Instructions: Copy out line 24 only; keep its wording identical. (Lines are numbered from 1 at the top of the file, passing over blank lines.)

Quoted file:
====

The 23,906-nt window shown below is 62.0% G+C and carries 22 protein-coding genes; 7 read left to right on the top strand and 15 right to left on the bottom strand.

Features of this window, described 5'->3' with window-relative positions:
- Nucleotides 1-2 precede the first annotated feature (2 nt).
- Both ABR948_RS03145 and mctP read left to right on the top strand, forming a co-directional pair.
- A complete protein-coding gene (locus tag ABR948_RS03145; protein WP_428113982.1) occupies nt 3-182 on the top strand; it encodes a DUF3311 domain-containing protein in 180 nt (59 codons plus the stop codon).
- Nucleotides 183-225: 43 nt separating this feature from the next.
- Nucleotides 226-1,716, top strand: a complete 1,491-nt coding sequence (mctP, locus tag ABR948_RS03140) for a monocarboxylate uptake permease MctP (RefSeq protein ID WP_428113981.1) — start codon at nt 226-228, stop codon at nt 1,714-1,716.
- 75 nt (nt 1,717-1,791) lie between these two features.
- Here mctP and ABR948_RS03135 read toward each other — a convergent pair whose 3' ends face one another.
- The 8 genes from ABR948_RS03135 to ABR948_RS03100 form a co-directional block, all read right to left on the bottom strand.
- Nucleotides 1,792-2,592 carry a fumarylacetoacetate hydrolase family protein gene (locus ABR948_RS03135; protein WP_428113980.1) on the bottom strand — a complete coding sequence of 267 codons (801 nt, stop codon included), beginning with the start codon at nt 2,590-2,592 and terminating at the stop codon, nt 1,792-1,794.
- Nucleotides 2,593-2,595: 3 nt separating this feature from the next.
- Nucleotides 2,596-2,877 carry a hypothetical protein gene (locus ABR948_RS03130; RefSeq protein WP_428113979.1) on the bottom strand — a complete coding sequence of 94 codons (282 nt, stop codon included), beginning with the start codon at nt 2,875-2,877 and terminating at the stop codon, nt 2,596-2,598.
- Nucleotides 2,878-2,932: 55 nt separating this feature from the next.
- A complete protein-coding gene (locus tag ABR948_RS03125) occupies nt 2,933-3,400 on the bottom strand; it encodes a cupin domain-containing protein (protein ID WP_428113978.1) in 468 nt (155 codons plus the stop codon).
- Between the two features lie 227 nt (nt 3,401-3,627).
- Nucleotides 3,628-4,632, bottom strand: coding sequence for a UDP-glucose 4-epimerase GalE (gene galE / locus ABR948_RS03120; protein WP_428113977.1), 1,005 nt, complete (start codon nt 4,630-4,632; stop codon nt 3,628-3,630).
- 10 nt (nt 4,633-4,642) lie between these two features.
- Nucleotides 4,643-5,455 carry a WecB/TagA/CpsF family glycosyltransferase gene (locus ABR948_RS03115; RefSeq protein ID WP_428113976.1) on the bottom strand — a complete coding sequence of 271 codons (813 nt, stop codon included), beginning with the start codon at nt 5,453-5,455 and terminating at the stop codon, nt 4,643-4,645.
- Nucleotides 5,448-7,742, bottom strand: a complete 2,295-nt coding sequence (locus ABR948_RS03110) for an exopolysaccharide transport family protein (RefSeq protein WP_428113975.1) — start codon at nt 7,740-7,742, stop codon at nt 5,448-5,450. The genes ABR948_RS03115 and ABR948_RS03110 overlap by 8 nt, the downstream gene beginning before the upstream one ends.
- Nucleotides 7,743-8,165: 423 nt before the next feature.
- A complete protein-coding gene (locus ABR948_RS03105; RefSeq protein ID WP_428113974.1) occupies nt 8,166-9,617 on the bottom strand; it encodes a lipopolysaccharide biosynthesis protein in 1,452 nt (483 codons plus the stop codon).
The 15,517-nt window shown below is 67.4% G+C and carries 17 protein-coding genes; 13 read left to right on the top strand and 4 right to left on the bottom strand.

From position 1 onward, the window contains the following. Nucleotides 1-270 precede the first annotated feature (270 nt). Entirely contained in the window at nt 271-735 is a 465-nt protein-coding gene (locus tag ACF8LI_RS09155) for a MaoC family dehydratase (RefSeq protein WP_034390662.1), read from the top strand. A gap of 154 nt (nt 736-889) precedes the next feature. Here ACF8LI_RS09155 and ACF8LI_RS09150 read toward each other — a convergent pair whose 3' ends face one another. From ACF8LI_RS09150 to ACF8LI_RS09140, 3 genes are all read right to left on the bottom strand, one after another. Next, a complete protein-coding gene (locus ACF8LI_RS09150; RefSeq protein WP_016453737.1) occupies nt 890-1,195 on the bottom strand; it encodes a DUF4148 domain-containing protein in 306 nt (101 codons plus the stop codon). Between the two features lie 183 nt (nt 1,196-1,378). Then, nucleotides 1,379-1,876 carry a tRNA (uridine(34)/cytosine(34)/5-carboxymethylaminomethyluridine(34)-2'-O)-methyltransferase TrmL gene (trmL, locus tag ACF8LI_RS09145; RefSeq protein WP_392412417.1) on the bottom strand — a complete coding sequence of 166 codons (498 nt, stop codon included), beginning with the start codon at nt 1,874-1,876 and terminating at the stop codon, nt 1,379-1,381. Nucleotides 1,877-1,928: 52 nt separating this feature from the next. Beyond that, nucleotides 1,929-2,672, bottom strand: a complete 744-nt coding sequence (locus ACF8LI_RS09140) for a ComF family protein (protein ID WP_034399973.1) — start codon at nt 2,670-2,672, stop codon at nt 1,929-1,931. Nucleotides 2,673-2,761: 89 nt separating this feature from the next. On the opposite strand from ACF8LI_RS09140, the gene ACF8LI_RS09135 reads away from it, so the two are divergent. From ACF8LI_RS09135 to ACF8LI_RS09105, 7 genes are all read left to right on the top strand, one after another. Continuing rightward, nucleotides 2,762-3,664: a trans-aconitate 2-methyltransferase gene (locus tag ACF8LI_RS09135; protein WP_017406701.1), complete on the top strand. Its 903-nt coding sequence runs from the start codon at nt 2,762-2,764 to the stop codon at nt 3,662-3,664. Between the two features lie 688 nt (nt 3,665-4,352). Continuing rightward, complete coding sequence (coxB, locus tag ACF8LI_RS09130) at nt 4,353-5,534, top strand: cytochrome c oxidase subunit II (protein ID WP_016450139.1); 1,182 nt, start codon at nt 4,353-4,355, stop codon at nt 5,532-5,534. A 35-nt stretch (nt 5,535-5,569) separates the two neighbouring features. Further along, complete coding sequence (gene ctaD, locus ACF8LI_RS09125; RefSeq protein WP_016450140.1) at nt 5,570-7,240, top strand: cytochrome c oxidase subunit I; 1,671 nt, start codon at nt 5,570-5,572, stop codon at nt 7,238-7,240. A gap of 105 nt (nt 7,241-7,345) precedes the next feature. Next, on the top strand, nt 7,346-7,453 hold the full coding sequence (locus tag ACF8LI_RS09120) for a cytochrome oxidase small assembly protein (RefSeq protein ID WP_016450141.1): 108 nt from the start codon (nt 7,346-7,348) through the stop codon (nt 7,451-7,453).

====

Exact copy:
From position 1 onward, the window contains the following. Nucleotides 1-270 precede the first annotated feature (270 nt). Entirely contained in the window at nt 271-735 is a 465-nt protein-coding gene (locus tag ACF8LI_RS09155) for a MaoC family dehydratase (RefSeq protein WP_034390662.1), read from the top strand. A gap of 154 nt (nt 736-889) precedes the next feature. Here ACF8LI_RS09155 and ACF8LI_RS09150 read toward each other — a convergent pair whose 3' ends face one another. From ACF8LI_RS09150 to ACF8LI_RS09140, 3 genes are all read right to left on the bottom strand, one after another. Next, a complete protein-coding gene (locus ACF8LI_RS09150; RefSeq protein WP_016453737.1) occupies nt 890-1,195 on the bottom strand; it encodes a DUF4148 domain-containing protein in 306 nt (101 codons plus the stop codon). Between the two features lie 183 nt (nt 1,196-1,378). Then, nucleotides 1,379-1,876 carry a tRNA (uridine(34)/cytosine(34)/5-carboxymethylaminomethyluridine(34)-2'-O)-methyltransferase TrmL gene (trmL, locus tag ACF8LI_RS09145; RefSeq protein WP_392412417.1) on the bottom strand — a complete coding sequence of 166 codons (498 nt, stop codon included), beginning with the start codon at nt 1,874-1,876 and terminating at the stop codon, nt 1,379-1,381. Nucleotides 1,877-1,928: 52 nt separating this feature from the next. Beyond that, nucleotides 1,929-2,672, bottom strand: a complete 744-nt coding sequence (locus ACF8LI_RS09140) for a ComF family protein (protein ID WP_034399973.1) — start codon at nt 2,670-2,672, stop codon at nt 1,929-1,931. Nucleotides 2,673-2,761: 89 nt separating this feature from the next. On the opposite strand from ACF8LI_RS09140, the gene ACF8LI_RS09135 reads away from it, so the two are divergent. From ACF8LI_RS09135 to ACF8LI_RS09105, 7 genes are all read left to right on the top strand, one after another. Continuing rightward, nucleotides 2,762-3,664: a trans-aconitate 2-methyltransferase gene (locus tag ACF8LI_RS09135; protein WP_017406701.1), complete on the top strand. Its 903-nt coding sequence runs from the start codon at nt 2,762-2,764 to the stop codon at nt 3,662-3,664. Between the two features lie 688 nt (nt 3,665-4,352). Continuing rightward, complete coding sequence (coxB, locus tag ACF8LI_RS09130) at nt 4,353-5,534, top strand: cytochrome c oxidase subunit II (protein ID WP_016450139.1); 1,182 nt, start codon at nt 4,353-4,355, stop codon at nt 5,532-5,534. A 35-nt stretch (nt 5,535-5,569) separates the two neighbouring features. Further along, complete coding sequence (gene ctaD, locus ACF8LI_RS09125; RefSeq protein WP_016450140.1) at nt 5,570-7,240, top strand: cytochrome c oxidase subunit I; 1,671 nt, start codon at nt 5,570-5,572, stop codon at nt 7,238-7,240. A gap of 105 nt (nt 7,241-7,345) precedes the next feature. Next, on the top strand, nt 7,346-7,453 hold the full coding sequence (locus tag ACF8LI_RS09120) for a cytochrome oxidase small assembly protein (RefSeq protein ID WP_016450141.1): 108 nt from the start codon (nt 7,346-7,348) through the stop codon (nt 7,451-7,453).